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|Combined User Score||14||4.0|
Critic ReviewsMobyRanks are listed below. You can read here for more information about MobyRank.
ZX SpectrumEurogamer.net (UK) (Oct 19, 2007)
Starquake is huge and the cleverness of the puzzles gives you a sense of achievement as you progress. Intuitive controls, fantastic music and sound and its sheer fun make it one of the best Spectrum games ever. Despite this though, Starquake does have one rather dubious honour. The cassette inlay contains the worst made up word in games history - 'Gosharooties'
Commodore 64Computer and Video Games (CVG) (Jun, 1986)
The game is extremely addictive — it had me glued to the '64 for hours. A must for Commodore owners.
ZX SpectrumSinclair User (Nov, 1985)
RIGHT. There's this planet popping out of a black hole somewhere and, as you might be in similar circumstances, it's unstable. Rotten to the core, in fact. So Blob, the Bio-Logically, Operated Being - groan - is sent out to repair the core before it blows up.
ZX SpectrumCrash! (Nov, 1985)
Starquake from Bubble Bus sees the return of Steve Crow, programmer of the much acclaimed Wizard's Lair. Starquake revolves around a small Bio-Logically operated being named Blob, who's been landed with the menial task of saving the universe from a savage destruction. An unstable and potentially dangerous planet is emerging from a black hole somewhere among the backwaters of the galaxy. The planet is so unstable that it'll blow into a million fragments if its Planetary Core isn't fixed. If the planet does go kaboom then the whole universe will go up too in a massive chain reaction: a Starquake. Blob has the job of rebuilding the planet's core, thereby preventing disaster. You pick up the quest, controlling Blob, after his ship has crashlanded upon the planet in question.
Commodore 64Zzap! (Jun, 1986)
This is an exceptionally jolly arcade adventure which stars a character with character -- BLOB. There are plenty of locations and the scenery is very pretty, colourful and varied. The alien thingies that float about the place are small but detailed and nicely animated, if you take the trouble to look at them. All the little features in the game are really brilliant -- elevators, teletransporters, traps and BLOB's methods of transport -- and all make the game fun to play. There are two marvellous arcade adventures out this month, so unless you can afford both you'll nave to make up your own mind about which one to buy.
Amstrad CPCAmtix! (Jul, 1986)
Stephen Crow deserves the hit, and you deserve to treat yourself.
ZX SpectrumCrash! (Sep, 1988)
Produced by Bubble Bus and written by Steve Crow, programmer of Wizard's Lair, Starquake turned out to be very similar to its predecessor in terms of graphics and sound. The addictive gameplay, however, has a flavour all of it's own.
BBC MicroComputer and Video Games (CVG) (Jul, 1987)
The graphics are pretty good, nifty with smooth animation. The maze design reminds me of Repton, with gravity. The sound is lively, too. Now if you'll excuse me, I have a planet to rebuild...
Atari STAtari ST User (Oct, 1988)
All in all, Starquake is a superb arcade adventure, which looks like catapulting Mandarin to an enviable position among 16 bit software houses. My only reservation is that it is still in essence a conversion of an 8 bit game. But it is by no means alone in that, and is certainly a very good conversion, with several enhancements over the original.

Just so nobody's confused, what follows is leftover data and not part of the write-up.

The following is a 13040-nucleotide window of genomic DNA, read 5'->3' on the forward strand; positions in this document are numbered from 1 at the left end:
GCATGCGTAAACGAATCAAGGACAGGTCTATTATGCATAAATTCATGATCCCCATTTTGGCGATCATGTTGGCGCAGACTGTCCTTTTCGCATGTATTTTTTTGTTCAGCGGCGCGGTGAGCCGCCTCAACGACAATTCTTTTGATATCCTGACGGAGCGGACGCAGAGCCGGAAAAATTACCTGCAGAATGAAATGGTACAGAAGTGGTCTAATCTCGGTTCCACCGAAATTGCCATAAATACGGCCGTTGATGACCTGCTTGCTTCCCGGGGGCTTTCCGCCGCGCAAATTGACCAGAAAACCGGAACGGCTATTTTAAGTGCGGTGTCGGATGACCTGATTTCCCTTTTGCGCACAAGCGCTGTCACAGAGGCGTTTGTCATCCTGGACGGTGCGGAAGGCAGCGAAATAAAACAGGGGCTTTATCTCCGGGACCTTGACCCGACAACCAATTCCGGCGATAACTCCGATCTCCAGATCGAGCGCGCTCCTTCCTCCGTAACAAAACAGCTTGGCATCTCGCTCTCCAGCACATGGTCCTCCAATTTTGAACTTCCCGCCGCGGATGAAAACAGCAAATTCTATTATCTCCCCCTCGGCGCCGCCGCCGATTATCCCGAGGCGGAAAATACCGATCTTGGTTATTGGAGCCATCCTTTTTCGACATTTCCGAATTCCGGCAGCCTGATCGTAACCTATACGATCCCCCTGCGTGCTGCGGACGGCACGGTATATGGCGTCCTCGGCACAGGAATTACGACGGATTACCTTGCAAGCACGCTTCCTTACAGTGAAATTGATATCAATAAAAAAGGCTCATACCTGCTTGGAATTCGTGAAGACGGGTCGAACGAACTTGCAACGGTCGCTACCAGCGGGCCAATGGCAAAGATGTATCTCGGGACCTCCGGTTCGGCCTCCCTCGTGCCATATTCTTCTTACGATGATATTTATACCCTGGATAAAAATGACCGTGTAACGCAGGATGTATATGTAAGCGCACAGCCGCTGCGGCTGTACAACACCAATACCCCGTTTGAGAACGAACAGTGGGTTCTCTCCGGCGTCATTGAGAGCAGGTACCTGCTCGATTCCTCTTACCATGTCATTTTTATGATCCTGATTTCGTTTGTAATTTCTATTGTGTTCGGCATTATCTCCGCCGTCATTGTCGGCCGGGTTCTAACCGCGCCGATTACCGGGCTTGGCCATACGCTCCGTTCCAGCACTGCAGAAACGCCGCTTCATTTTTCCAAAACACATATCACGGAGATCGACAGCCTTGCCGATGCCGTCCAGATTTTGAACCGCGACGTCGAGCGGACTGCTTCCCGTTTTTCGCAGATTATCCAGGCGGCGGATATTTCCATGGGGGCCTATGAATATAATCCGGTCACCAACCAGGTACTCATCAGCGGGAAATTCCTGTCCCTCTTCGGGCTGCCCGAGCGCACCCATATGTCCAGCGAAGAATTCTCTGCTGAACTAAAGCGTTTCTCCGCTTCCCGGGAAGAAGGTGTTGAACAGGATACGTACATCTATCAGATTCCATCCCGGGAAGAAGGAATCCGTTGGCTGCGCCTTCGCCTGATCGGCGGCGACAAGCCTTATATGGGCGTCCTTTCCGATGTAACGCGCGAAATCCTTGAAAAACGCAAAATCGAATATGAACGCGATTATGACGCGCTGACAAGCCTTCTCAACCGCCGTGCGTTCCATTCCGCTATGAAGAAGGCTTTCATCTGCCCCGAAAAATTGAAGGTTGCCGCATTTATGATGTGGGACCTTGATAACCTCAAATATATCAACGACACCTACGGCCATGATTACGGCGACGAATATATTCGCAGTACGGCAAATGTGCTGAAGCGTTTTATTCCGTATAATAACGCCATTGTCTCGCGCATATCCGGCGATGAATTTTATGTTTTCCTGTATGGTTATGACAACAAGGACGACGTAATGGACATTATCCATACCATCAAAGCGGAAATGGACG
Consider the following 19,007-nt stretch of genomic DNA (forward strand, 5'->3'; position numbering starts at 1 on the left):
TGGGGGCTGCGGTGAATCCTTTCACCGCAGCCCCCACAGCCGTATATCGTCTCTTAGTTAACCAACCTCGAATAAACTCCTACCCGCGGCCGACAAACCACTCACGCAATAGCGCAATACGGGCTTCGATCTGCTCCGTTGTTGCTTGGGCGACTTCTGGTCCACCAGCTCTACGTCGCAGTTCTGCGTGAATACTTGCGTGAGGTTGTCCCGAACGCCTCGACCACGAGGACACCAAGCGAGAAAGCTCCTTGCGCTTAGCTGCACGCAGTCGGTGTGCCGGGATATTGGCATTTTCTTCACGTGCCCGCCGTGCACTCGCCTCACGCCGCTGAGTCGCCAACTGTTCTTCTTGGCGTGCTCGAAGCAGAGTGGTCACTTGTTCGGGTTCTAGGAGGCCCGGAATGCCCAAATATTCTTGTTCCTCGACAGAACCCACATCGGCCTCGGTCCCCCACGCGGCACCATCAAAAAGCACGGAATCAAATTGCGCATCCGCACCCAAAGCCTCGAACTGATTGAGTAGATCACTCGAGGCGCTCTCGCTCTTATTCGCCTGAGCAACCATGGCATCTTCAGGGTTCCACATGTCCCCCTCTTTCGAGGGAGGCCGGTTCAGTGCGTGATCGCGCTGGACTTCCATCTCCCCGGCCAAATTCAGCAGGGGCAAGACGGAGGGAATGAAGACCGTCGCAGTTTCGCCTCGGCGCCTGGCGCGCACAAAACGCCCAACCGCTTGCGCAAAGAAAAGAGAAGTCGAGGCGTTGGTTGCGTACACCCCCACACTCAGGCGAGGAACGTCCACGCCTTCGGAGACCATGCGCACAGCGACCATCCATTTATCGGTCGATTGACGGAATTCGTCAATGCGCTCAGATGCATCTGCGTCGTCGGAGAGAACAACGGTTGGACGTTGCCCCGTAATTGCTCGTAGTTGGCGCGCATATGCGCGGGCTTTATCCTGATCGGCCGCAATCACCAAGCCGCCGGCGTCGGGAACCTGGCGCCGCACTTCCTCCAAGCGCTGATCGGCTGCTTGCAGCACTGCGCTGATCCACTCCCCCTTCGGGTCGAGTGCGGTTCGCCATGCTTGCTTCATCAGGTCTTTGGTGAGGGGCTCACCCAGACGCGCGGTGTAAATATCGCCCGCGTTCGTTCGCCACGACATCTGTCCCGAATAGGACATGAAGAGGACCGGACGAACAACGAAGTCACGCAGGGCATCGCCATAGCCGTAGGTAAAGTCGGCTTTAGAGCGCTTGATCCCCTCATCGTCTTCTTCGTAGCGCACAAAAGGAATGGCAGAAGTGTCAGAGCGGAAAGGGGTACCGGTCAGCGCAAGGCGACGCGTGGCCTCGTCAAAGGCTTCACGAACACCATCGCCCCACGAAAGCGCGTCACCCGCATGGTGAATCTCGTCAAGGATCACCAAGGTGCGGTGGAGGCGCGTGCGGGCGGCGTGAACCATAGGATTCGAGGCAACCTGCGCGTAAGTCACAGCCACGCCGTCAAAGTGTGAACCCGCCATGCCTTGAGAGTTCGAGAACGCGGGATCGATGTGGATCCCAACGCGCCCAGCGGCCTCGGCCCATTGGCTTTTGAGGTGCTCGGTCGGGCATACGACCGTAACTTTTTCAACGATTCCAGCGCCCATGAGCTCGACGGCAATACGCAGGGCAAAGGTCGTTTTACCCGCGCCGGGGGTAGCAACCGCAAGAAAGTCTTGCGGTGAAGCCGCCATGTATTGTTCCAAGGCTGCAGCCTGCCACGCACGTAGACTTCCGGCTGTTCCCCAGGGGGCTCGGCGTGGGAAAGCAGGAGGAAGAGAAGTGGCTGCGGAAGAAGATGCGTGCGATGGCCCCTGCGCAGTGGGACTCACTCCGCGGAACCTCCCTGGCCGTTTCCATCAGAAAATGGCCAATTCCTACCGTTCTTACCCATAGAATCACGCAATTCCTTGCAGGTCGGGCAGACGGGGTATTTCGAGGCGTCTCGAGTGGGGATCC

Amstrad CPCAmstrad Action (Jul, 1986)
A big one for exploration freaks, and the gameplay's pretty strong too. There are plenty of interesting features to experiment with, and some tough obstacles to get past. It's nothing very exciting to look at, but a big task and lots of nice touches more than make up for this.
ZX SpectrumSinclair User (May, 1988)
This re-release of a Bubble Bus oldie is well-deserved. Starquake is one of the most enjoyable and well-designed collect-the-objects-and-zap-the-nasties titles.
Amstrad CPCComputer Gamer (Jul, 1986)
A very good game with a lot of challenge in it I had forgotten how much that I'd enjoyed the original, and this game is very enjoyable to play. If this type of game is your cup of tea then this is one of the better ones.
DOSThe Games Machine (UK) (Jun, 1988)
The PC is the most impressive version of the two, making the best use of the machine's capabilities. The essentially pink and white colour scheme is attractive and BLOB moves around the screen speedily and smoothly - more so than on the ST in fact.
Atari STThe Games Machine (UK) (Jun, 1988)
A straightforward conversion with gameplay unaffected, the only changes concern graphics and sound FX. The graphics are in fact reasonable, making professional, if hardly astounding, use of the ST.
Atari STST Action (Jul, 1988)
Starquake will not win any prizes for originality and outstanding graphics, but its game-play is mildly amusing and challenging. Collecting objects is certainly not a new preoccupation in arcade games, but it has been employed to great effect in Starquake. It seems that no matter how spectacular the graphics created on the ST, love them or hate them, multi-level arcade games of this ilk will always have a place in the software market.
ZX SpectrumYour Spectrum (Dec, 1985)
Great galactic gargleblasters, an unstable planet has just emerged from a black hole and the galaxy is gonna go Boom unless you stop it! As BLOB (Bio-Logically Operated Being) you're the man for the job, the man in the know, so off you go. Starquake is a mega-massive arcade adventure in the Sabre Wulf / Nodes of Yesod mould. All you have to do is save the galaxy from total destruction - so c'mon, by now that should be a complete doddle.